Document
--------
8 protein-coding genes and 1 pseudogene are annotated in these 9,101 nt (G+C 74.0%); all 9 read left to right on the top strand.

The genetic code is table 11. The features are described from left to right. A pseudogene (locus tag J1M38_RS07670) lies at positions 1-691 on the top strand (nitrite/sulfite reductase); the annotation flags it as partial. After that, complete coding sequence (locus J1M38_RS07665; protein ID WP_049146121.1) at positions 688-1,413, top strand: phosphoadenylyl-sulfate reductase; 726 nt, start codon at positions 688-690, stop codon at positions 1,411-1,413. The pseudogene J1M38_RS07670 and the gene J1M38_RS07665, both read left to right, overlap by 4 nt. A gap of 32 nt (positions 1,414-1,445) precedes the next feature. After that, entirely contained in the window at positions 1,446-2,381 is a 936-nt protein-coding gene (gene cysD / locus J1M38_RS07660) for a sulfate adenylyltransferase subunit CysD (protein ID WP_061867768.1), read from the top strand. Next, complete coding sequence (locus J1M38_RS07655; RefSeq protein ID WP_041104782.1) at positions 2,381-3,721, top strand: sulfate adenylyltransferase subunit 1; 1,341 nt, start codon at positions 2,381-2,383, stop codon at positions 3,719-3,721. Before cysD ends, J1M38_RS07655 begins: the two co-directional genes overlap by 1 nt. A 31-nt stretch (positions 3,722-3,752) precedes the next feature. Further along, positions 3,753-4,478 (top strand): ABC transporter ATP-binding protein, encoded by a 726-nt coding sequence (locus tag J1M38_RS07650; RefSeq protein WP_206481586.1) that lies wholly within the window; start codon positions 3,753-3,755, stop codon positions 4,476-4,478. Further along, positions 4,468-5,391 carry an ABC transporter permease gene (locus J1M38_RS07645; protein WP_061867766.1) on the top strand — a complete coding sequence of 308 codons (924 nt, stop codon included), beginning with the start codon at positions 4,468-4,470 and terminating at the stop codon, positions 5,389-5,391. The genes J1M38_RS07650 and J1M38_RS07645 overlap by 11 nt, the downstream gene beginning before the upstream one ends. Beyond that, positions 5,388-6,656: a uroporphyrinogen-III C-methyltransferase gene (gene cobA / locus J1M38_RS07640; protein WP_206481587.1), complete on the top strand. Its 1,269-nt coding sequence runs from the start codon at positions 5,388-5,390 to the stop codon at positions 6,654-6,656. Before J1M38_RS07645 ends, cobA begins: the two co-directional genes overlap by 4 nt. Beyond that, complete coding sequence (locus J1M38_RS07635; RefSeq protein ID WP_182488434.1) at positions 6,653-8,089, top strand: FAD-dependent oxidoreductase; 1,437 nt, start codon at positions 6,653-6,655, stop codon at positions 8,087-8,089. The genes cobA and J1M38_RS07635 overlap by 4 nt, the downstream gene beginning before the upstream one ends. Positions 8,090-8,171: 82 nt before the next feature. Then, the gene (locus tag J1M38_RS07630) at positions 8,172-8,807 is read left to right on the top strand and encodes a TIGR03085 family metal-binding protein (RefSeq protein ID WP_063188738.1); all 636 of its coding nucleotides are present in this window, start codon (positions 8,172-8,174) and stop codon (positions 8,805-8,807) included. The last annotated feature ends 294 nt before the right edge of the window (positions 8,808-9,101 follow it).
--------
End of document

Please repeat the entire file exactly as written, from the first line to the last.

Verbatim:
8 protein-coding genes and 1 pseudogene are annotated in these 9,101 nt (G+C 74.0%); all 9 read left to right on the top strand.

The genetic code is table 11. The features are described from left to right. A pseudogene (locus tag J1M38_RS07670) lies at positions 1-691 on the top strand (nitrite/sulfite reductase); the annotation flags it as partial. After that, complete coding sequence (locus J1M38_RS07665; protein ID WP_049146121.1) at positions 688-1,413, top strand: phosphoadenylyl-sulfate reductase; 726 nt, start codon at positions 688-690, stop codon at positions 1,411-1,413. The pseudogene J1M38_RS07670 and the gene J1M38_RS07665, both read left to right, overlap by 4 nt. A gap of 32 nt (positions 1,414-1,445) precedes the next feature. After that, entirely contained in the window at positions 1,446-2,381 is a 936-nt protein-coding gene (gene cysD / locus J1M38_RS07660) for a sulfate adenylyltransferase subunit CysD (protein ID WP_061867768.1), read from the top strand. Next, complete coding sequence (locus J1M38_RS07655; RefSeq protein ID WP_041104782.1) at positions 2,381-3,721, top strand: sulfate adenylyltransferase subunit 1; 1,341 nt, start codon at positions 2,381-2,383, stop codon at positions 3,719-3,721. Before cysD ends, J1M38_RS07655 begins: the two co-directional genes overlap by 1 nt. A 31-nt stretch (positions 3,722-3,752) precedes the next feature. Further along, positions 3,753-4,478 (top strand): ABC transporter ATP-binding protein, encoded by a 726-nt coding sequence (locus tag J1M38_RS07650; RefSeq protein WP_206481586.1) that lies wholly within the window; start codon positions 3,753-3,755, stop codon positions 4,476-4,478. Further along, positions 4,468-5,391 carry an ABC transporter permease gene (locus J1M38_RS07645; protein WP_061867766.1) on the top strand — a complete coding sequence of 308 codons (924 nt, stop codon included), beginning with the start codon at positions 4,468-4,470 and terminating at the stop codon, positions 5,389-5,391. The genes J1M38_RS07650 and J1M38_RS07645 overlap by 11 nt, the downstream gene beginning before the upstream one ends. Beyond that, positions 5,388-6,656: a uroporphyrinogen-III C-methyltransferase gene (gene cobA / locus J1M38_RS07640; protein WP_206481587.1), complete on the top strand. Its 1,269-nt coding sequence runs from the start codon at positions 5,388-5,390 to the stop codon at positions 6,654-6,656. Before J1M38_RS07645 ends, cobA begins: the two co-directional genes overlap by 4 nt. Beyond that, complete coding sequence (locus J1M38_RS07635; RefSeq protein ID WP_182488434.1) at positions 6,653-8,089, top strand: FAD-dependent oxidoreductase; 1,437 nt, start codon at positions 6,653-6,655, stop codon at positions 8,087-8,089. The genes cobA and J1M38_RS07635 overlap by 4 nt, the downstream gene beginning before the upstream one ends. Positions 8,090-8,171: 82 nt before the next feature. Then, the gene (locus tag J1M38_RS07630) at positions 8,172-8,807 is read left to right on the top strand and encodes a TIGR03085 family metal-binding protein (RefSeq protein ID WP_063188738.1); all 636 of its coding nucleotides are present in this window, start codon (positions 8,172-8,174) and stop codon (positions 8,805-8,807) included. The last annotated feature ends 294 nt before the right edge of the window (positions 8,808-9,101 follow it).